The Pressed Steel Car Co. manufactured this type of car in 1927. (Credit: Courtesy of the New York Transit Museum)
The first straphangers to reach Coney Island from Manhattan beat famous hot dog hawker Nathan Handwerker to the popular beach by a year.
On June 22, 1915, the first riders along the Fourth Avenue subway line made it from Chambers Street, under City Hall, to Coney Island in a little less than 50 minutes. The original cars were a roomy 67-feet long, painted a bright white inside, but without fans or air conditioning. The fare was five cents.
The subway lines we know today as the B, M, J, Z, N, Q, R, L and Franklin Shuttle are incarnations of service originally offered by the Brooklyn Rapid Transit Company, which had been buying up and consolidating smaller mass transit outfits at the turn of the 20th century. Financial problems led to the restructuring and renaming of the company to the Brooklyn-Manhattan Transit Corporation (BMT), which was later merged with Interborough Rapid Transit Company (IRT) and the Independent Subway System (IND) in 1940. As the MTA celebrates the 100th anniversary of subway trips between Manhattan and Brooklyn over the Fourth Avenue Line, amNY is looking at the past, present and future of inter-borough service.
Old plans the MTA scrapped in the 1990s
The MTA considered abandoning the Franklin Avenue Shuttle, consisting of four stops. The line was at times closed because it was in such a state of disrepair, according to the Straphangers Campaign, which helped advocate to keep it open. Local advocates got the state to make over the line with $75 million by the end of the 1990s.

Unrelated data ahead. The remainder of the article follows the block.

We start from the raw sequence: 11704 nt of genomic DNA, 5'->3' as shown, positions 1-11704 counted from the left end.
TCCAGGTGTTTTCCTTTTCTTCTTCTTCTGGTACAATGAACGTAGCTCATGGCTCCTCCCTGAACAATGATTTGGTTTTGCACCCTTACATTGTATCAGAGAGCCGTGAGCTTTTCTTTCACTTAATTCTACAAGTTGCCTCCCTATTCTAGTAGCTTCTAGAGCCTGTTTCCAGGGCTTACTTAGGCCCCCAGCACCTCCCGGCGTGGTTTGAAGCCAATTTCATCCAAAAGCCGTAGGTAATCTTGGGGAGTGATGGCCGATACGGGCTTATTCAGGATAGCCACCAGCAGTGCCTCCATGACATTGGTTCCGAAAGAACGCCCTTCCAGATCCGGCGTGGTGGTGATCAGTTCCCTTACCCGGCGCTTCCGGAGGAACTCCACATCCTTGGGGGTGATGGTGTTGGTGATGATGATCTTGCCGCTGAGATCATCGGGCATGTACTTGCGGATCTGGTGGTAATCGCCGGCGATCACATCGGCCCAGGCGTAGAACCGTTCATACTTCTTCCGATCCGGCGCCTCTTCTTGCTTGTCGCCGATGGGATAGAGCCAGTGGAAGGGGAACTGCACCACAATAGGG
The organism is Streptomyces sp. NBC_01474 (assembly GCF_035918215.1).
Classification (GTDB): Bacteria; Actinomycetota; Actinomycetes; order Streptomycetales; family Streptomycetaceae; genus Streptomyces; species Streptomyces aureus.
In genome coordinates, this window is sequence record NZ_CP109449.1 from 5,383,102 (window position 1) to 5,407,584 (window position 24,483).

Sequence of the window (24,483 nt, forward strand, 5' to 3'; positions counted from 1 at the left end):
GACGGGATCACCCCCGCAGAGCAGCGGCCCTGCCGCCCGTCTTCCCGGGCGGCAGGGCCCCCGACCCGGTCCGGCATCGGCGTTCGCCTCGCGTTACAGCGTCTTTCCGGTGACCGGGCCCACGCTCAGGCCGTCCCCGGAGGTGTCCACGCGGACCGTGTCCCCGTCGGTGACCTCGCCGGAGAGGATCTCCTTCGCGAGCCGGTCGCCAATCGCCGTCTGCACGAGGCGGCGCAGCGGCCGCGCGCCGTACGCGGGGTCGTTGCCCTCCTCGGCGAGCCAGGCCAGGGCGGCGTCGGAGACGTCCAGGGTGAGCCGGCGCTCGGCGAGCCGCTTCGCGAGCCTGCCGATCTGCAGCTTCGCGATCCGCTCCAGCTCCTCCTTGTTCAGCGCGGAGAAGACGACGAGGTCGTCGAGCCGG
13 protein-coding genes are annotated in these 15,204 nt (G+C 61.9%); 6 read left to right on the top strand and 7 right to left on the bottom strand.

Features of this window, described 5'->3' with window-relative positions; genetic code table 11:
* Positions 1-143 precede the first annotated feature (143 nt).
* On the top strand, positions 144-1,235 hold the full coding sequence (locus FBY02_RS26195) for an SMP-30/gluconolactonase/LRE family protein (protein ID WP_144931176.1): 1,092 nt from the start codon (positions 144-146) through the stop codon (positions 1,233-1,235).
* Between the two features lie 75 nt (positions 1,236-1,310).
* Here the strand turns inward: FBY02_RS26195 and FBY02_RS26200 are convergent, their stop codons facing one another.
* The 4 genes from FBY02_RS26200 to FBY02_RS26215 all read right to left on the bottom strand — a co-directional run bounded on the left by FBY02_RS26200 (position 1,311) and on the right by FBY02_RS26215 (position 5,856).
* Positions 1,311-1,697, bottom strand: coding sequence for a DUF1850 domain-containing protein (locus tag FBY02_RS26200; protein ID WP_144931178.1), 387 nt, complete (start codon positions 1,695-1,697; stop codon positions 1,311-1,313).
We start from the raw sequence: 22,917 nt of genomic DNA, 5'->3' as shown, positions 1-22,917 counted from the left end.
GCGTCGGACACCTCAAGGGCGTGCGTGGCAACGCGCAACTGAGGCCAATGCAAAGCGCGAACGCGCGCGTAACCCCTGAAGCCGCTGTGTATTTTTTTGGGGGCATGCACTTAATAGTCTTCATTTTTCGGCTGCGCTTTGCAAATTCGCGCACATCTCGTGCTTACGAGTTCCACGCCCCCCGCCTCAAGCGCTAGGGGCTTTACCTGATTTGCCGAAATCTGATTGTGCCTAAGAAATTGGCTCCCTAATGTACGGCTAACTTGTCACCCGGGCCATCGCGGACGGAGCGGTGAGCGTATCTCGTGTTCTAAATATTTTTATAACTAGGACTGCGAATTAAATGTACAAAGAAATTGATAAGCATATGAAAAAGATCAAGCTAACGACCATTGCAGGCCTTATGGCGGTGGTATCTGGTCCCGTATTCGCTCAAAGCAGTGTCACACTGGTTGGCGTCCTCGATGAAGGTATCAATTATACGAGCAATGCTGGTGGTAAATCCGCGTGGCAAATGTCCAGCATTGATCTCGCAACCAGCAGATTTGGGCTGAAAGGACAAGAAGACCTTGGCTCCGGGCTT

When the MTA moved to tear down the Avenue H Q station in 2003, Brooklyn Borough Historian Ron Schweiger called for the agency to instead restore it. The MTA argued the all-wood structure, which was used a century earlier as a real estate office, was a fire hazard.
“You claim poverty and you claim that it’s a fire hazard, but there hasn’t been a fire in 97 years,” Schweiger recalled saying at the time. The station was named a landmark in 2004 and the MTA restored it back to its original condition.
“They did a marvelous job. It is a sight to see,” Schweiger said. “They even put rocking chairs on the porch.”
The L line
Popularity along the old Canarsie Line has exploded over the last few decades, jumping 190% since 1990, according to the MTA. And it continues to grow.
“It’s just an amazing success story,” said MTA board member Andrew Albert. “You have rush hour crowds at Bedford Avenue at 11 p.m.”
Brooklyn saw the biggest surge in ridership of any borough in 2014, according to the MTA’s most recent statistics. The L train continued to be a big source of this increase, with every L station in the borough bringing a 4.7% increase in riders each weekday, or more than 5,600 people.